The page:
By Sebastian Herrera and Katy Stech Ferek
A federal judge in California temporarily blocked the Trump
administration's executive order curbing Americans' use of WeChat,
upholding a motion from users of the popular Chinese-owned
messaging and e-commerce app.
U.S. Magistrate Judge Laurel Beeler entered an order Sunday for
a preliminary injunction blocking the federal ban on U.S. downloads
and other functions from going into force as scheduled for 11:59
The ruling is a victory for WeChat's owner, Chinese tech giant
Tencent Holdings Ltd., and the U.S. WeChat Users Alliance, the
nonprofit organization representing several mobile app users that
filed the motion against the Trump administration in August. The
group, which has said it isn't affiliated with Tencent, said it
consists of users who rely on WeChat for business and personal
In her 22-page order, Judge Beeler agreed with free-speech
arguments raised by the user groups, saying she is convinced that
"there are no viable substitute platforms or apps for the
Chinese-speaking and Chinese-American community."
"WeChat is effectively the only means of communication for many
in the community, not only because China bans other apps, but also
because Chinese speakers with limited English proficiency have no
options other than WeChat," she said in the order.
The mobile app, which has 19 million regular users in the U.S.
and more than 1.2 billion users world-wide, enables users to send
messages, make phone calls and transfer money. It also functions as
a social-media platform and is widely used by companies in China --
including U.S. companies operating there -- for business
communications and marketing.
The Trump administration contends that the data that WeChat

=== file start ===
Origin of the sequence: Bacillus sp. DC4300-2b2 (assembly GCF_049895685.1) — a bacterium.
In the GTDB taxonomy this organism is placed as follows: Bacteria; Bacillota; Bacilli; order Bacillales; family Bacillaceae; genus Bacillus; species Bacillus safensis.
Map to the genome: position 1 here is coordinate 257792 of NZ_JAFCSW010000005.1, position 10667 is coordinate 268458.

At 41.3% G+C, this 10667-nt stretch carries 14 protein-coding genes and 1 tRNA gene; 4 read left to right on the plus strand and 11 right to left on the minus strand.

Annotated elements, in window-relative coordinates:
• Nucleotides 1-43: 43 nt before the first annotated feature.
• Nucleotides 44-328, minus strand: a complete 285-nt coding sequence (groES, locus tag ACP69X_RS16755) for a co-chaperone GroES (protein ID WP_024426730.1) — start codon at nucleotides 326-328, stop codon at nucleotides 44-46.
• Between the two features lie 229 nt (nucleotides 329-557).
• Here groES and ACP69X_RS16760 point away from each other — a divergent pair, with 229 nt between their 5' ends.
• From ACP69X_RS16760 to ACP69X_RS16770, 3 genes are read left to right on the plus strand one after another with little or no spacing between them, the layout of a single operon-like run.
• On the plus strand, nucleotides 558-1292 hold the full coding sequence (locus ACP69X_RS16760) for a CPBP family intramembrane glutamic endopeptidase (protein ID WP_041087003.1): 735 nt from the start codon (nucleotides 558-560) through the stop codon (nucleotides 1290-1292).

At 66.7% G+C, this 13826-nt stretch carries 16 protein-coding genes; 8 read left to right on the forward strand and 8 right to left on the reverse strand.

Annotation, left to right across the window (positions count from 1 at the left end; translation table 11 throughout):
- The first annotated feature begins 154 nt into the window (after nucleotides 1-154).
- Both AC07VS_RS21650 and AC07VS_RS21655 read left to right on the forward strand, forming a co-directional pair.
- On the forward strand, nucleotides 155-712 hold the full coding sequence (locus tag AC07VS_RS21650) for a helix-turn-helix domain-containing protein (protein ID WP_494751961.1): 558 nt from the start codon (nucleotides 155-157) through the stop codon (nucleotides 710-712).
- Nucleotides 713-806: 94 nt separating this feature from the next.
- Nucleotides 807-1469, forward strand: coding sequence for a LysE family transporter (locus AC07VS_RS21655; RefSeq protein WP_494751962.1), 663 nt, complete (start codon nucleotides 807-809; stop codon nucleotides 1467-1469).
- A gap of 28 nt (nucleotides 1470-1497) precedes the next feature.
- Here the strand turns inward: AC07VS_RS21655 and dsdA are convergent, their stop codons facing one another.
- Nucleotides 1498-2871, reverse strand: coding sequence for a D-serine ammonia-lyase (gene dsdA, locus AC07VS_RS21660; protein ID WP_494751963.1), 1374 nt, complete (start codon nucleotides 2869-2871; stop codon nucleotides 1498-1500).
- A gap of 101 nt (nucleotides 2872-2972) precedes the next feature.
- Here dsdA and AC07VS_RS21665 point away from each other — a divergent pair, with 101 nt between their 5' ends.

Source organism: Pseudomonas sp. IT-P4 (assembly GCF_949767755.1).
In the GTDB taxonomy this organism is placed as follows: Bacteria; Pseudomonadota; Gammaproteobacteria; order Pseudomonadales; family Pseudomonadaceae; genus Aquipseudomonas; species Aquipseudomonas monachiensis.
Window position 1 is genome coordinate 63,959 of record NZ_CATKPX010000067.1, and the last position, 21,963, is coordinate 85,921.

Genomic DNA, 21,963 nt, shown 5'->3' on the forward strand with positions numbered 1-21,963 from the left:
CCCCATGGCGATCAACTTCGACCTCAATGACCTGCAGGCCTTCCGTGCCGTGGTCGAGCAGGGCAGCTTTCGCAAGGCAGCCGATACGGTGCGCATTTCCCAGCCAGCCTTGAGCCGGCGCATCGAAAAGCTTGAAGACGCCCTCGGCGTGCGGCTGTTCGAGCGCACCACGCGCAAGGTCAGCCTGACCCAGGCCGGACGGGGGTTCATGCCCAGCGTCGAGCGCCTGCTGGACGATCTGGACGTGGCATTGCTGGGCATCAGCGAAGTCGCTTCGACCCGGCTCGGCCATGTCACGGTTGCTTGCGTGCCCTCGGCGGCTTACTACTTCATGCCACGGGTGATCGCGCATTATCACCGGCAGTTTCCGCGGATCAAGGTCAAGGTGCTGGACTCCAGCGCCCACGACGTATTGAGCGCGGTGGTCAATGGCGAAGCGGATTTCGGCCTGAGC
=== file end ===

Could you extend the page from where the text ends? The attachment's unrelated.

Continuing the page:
collects from U.S. users could be shared with the Chinese
government. The company disagrees, saying it "incorporates the
highest standards of user privacy and data security."
Judge Beeler said that while the U.S. government's concerns
about the national security threats are significant, "the specific
evidence about WeChat is modest."
In recent decades, federal judges have often sided with the U.S.
government when it raises national security issues in legal
challenges. But because it raises First Amendment issues, the
WeChat case stands apart from a typical national security case
around, for example, international sanctions or Treasury reviews of
foreign business deals, said Dan Gerkin, an international trade and
national security lawyer for Kirkland & Ellis LLP in
"The circumstances are unique," he said. "It's unusual in the
ordinary course for there to be national security concerns jutting
up against free speech concerns."
A spokesman for Tencent said it was reviewing the judgment and
didn't immediately comment.
Representatives for the Commerce Department, which was preparing
to implement the order, didn't immediately respond to a request for
The Commerce Department issued regulations Friday that explained
how it would carry out President Trump's Aug. 6 order to ban U.S.